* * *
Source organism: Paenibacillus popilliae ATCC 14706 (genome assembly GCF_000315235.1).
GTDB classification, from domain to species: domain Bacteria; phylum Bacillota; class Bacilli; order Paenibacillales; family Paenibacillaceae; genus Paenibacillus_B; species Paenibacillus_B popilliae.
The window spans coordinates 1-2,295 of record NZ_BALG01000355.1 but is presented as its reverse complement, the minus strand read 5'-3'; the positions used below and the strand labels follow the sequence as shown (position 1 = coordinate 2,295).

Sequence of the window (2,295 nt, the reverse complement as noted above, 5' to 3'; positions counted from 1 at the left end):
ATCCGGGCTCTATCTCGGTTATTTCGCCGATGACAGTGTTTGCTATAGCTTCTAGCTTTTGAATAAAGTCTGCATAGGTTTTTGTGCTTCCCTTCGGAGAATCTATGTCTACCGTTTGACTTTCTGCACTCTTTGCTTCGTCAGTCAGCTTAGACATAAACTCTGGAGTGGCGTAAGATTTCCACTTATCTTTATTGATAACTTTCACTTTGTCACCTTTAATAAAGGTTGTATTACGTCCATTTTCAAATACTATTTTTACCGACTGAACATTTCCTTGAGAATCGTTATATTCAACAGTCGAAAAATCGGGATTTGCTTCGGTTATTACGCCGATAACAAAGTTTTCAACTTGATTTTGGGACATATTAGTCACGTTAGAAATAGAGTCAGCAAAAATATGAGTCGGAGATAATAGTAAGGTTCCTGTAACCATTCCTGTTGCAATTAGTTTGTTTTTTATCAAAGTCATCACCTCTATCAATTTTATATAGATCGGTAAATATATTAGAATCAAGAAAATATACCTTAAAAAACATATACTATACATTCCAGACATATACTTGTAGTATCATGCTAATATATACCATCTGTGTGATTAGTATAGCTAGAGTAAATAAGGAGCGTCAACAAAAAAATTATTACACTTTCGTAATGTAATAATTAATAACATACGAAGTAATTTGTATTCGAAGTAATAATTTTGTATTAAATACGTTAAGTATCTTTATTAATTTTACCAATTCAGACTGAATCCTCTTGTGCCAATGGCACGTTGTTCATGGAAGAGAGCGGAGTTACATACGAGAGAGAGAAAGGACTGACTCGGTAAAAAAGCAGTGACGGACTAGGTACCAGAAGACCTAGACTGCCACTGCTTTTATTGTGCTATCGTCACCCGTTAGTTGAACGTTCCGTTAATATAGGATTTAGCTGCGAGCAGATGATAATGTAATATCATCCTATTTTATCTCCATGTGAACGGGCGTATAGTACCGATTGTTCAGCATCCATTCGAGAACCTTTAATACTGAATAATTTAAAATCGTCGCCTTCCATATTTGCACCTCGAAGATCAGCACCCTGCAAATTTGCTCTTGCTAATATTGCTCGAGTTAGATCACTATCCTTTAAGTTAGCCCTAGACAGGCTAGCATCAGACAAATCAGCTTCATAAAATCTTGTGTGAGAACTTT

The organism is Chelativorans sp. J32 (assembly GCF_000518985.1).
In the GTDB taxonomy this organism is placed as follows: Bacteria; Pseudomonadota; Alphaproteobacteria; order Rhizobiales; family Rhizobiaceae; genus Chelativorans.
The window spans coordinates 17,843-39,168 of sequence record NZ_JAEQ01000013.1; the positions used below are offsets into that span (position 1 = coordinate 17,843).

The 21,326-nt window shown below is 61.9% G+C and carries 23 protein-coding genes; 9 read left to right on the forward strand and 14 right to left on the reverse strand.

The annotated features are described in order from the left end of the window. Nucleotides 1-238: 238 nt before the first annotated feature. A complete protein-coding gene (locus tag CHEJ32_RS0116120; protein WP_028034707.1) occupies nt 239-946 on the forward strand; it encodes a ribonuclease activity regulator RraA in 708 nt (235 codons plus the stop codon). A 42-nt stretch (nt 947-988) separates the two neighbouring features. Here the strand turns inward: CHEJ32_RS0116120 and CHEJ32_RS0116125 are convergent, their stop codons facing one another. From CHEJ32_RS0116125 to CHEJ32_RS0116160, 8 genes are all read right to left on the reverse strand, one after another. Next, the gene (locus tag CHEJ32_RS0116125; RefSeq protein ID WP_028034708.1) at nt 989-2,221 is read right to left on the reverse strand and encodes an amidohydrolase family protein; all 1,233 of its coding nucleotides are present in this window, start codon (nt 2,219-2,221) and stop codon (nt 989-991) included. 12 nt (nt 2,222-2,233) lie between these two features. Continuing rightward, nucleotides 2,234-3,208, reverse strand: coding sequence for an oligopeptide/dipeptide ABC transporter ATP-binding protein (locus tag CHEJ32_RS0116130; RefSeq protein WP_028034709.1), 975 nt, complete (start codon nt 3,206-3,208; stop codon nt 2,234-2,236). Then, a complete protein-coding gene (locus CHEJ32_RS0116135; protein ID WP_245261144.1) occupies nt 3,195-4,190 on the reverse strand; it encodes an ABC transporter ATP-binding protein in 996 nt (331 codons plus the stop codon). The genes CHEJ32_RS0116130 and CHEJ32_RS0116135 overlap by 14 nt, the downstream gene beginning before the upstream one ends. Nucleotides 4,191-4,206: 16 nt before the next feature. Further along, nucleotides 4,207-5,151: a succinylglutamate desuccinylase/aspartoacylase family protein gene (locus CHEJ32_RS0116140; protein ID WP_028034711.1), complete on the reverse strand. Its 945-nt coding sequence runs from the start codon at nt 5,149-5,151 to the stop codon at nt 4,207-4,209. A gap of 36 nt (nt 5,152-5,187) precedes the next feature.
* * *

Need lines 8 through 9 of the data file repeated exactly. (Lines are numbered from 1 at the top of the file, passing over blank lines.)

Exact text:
The window spans coordinates 17,843-39,168 of sequence record NZ_JAEQ01000013.1; the positions used below are offsets into that span (position 1 = coordinate 17,843).

The 21,326-nt window shown below is 61.9% G+C and carries 23 protein-coding genes; 9 read left to right on the forward strand and 14 right to left on the reverse strand.